April 17

Saint of the day:

Nun Juana Inés de la Cruz

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The Story of Nun Juana Inés de la Cruz

Nun, poet, writer, musician composer, signed in blood, "I, the worst of all..."


Sor Juana Inés de la Cruz OSH (12 November 1648 – 17 April 1695) was a Mexican writer, philosopher, composer, poet of the Baroque period, and Hieronymite nun. Her outspoken opinions granted her lifelong names such as "The Tenth Muse" and "The Phoenix of Mexico", for she was a flame that rose from the ashes of "religious authoritarianism".

Sor Juana lived during Mexico's colonial period, making her a contributor both to early Spanish literature as well as to the broader literature of the Spanish Golden Age. Beginning her studies at a young age, Sor Juana was fluent in Latin and also wrote in Nahuatl, and became known for her philosophy in her teens. Sor Juana educated herself in her own library, which was mostly inherited from her grandfather. After joining a nunnery in 1667, Sor Juana began writing poetry and prose dealing with such topics as love, feminism, and religion. She turned her nun's quarters into a salon, visited by the city's intellectual elite. Among them was Countess Maria Luisa de Paredes, Vicereine of Mexico. Her criticism of misogyny and the hypocrisy of men led to her condemnation by the Bishop of Puebla, and in 1694 she was forced to sell her collection of books and focus on charity towards the poor. She died the next year, having caught the plague while treating her sisters.

After fading from academic discourse for hundreds of years, Octavio Paz re-established Sor Juana's importance in modern times. Scholars now interpret Sor Juana as a protofeminist, and she is the subject of vibrant discourses about themes such as colonialism, education rights, women's religious authority, and writing as examples of feminist advocacy.










Mexico 200 Pesos, 2014, P-125, UNC, Seri



Mexico City, Mexico



Her Statues:


Sor Juana Ines de la Cruz statue/bust is located in Washington, D.C. on the grounds of the Organization of the House of the Americas.

Sor Juana Ines de la Cruz statue (sitting) is located in Madrid, Spain.


Her Words:


Sor Juana Inés de la Cruz wrote Christmas carols, romances, praises, sonnets, redondillas, theatrical comedies, autos sacramentales and argumentative texts, among other genres. She was amazing!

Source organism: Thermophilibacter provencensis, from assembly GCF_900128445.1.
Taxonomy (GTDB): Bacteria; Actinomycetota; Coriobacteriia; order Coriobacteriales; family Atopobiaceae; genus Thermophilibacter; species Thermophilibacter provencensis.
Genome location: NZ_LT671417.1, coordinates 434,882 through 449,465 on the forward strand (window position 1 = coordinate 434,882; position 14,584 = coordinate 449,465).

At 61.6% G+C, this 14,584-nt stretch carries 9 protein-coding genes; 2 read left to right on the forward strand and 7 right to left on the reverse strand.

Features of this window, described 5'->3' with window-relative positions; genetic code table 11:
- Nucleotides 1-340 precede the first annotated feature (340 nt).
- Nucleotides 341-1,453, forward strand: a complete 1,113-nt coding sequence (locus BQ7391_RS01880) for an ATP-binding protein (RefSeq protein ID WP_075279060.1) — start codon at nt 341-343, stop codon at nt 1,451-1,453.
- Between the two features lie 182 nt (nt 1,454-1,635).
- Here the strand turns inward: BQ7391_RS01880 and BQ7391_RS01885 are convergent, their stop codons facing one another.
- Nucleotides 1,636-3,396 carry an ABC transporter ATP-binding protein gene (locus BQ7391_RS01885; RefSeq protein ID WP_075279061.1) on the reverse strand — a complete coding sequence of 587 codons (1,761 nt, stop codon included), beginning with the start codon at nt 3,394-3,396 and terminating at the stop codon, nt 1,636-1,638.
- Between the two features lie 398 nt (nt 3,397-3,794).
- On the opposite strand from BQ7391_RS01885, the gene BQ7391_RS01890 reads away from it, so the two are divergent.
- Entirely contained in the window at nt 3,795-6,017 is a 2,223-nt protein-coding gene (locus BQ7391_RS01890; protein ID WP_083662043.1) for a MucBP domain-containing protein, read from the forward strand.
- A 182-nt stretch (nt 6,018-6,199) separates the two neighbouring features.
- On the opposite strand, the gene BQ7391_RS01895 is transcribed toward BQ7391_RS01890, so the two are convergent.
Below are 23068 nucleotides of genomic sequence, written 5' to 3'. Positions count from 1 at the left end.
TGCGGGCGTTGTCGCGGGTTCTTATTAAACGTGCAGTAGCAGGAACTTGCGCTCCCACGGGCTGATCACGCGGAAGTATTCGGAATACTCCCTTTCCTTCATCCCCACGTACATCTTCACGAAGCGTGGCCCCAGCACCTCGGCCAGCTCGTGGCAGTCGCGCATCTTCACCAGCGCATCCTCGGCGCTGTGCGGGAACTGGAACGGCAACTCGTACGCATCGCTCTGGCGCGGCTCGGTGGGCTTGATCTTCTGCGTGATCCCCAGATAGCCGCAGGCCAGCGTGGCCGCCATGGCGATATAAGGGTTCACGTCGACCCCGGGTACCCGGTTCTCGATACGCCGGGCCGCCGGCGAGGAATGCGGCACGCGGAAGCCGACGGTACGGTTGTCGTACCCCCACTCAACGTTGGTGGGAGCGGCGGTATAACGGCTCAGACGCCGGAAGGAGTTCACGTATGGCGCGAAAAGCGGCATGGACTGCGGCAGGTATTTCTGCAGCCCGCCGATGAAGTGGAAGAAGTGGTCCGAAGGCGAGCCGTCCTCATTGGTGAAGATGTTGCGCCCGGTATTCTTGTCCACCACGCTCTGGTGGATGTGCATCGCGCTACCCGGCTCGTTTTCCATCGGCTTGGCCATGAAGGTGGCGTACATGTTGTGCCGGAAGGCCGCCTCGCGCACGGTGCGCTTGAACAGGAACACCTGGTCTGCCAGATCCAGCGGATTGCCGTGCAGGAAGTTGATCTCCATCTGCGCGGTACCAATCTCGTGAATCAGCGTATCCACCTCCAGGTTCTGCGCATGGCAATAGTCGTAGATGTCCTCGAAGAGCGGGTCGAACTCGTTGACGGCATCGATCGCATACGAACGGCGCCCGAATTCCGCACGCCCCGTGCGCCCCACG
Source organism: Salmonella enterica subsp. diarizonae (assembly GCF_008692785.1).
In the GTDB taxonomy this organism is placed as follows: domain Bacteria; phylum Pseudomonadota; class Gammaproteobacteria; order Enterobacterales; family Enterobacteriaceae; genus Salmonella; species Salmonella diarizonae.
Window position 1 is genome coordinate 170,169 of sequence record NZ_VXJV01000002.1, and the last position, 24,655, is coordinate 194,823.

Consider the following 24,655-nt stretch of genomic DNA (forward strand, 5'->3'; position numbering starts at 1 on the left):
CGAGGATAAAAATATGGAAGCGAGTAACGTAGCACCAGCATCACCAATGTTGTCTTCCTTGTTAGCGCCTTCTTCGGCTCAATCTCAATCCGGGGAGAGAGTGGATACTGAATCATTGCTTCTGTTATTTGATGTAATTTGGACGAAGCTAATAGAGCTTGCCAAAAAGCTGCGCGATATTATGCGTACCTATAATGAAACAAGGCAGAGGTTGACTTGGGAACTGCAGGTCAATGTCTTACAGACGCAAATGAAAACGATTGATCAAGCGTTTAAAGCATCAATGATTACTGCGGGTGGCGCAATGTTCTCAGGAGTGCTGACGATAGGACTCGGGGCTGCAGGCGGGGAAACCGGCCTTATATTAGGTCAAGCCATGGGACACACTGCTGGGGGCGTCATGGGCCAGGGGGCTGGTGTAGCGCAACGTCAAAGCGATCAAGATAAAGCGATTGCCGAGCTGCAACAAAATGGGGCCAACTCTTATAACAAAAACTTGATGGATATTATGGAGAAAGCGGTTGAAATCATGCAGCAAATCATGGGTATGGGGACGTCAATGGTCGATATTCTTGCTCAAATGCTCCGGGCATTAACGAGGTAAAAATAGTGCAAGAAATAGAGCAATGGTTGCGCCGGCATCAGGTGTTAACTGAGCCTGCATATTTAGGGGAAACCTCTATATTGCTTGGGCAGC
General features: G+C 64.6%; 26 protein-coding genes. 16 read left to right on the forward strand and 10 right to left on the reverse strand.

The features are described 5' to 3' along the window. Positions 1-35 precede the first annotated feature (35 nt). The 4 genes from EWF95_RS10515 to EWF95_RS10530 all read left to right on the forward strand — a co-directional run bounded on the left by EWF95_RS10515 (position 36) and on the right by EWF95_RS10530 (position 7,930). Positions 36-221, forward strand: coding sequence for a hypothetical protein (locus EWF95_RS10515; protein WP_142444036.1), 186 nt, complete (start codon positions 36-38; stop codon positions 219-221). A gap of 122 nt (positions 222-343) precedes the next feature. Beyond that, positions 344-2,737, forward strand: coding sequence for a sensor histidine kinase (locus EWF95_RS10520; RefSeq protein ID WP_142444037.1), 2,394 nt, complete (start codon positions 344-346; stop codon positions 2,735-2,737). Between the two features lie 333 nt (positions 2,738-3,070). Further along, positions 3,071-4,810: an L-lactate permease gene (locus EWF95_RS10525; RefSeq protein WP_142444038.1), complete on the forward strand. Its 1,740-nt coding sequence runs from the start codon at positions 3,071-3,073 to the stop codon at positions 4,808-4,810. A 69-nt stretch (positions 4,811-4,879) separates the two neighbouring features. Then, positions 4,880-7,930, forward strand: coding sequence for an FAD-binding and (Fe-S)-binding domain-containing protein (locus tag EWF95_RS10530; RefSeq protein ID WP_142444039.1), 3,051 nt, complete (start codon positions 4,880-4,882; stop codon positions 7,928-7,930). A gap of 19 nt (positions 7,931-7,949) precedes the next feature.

Juana Inés de la Cruz, a 17th-century Mexican poetess gives chestnuts to a beloved friend.

Lysi, to your beautiful hands I give thorny chestnuts,
because thorns cannot be lacking where roses abound. If you tend to their harshness and with this the taste deceives, forgive the rusticity of those who gave them to you; forgive, because this hedgehog
can only give chestnuts.

Her Amazing Story:

One can perfectly well philosophize while cooking supper. Juana Inés de la Cruz


Red Wine Sangria


  • 1/2 medium apple (cored, skin on, chopped into small pieces)

  • 1/2 medium orange (rind on, sliced into small pieces, large seeds removed, plus more for garnish)

  • 3-4 Tbsp organic brown sugar 

  • 3/4 cup orange juice (plus more to taste)

  • 1/3 cup brandy (plus more to taste)

  • 750 ml bottle dry Spanish red wine*

  • 1 cup Ice to chill



  1. Add apples, oranges, and sugar to a large pitcher and muddle with a muddler or wooden spoon for 45 seconds.

  2. Add orange juice and brandy and muddle again to combine for 30 seconds.

  3. Add red wine and stir to incorporate, then taste and adjust flavor as needed. I added a bit more brandy, orange juice and brown sugar. Stir to combine.

  4. Add ice and stir once more to chill. Serve as is, or with a bit more ice. Garnish with orange segments (optional).

  5. Store leftovers covered in the refrigerator for up to 48 hours, though best when fresh.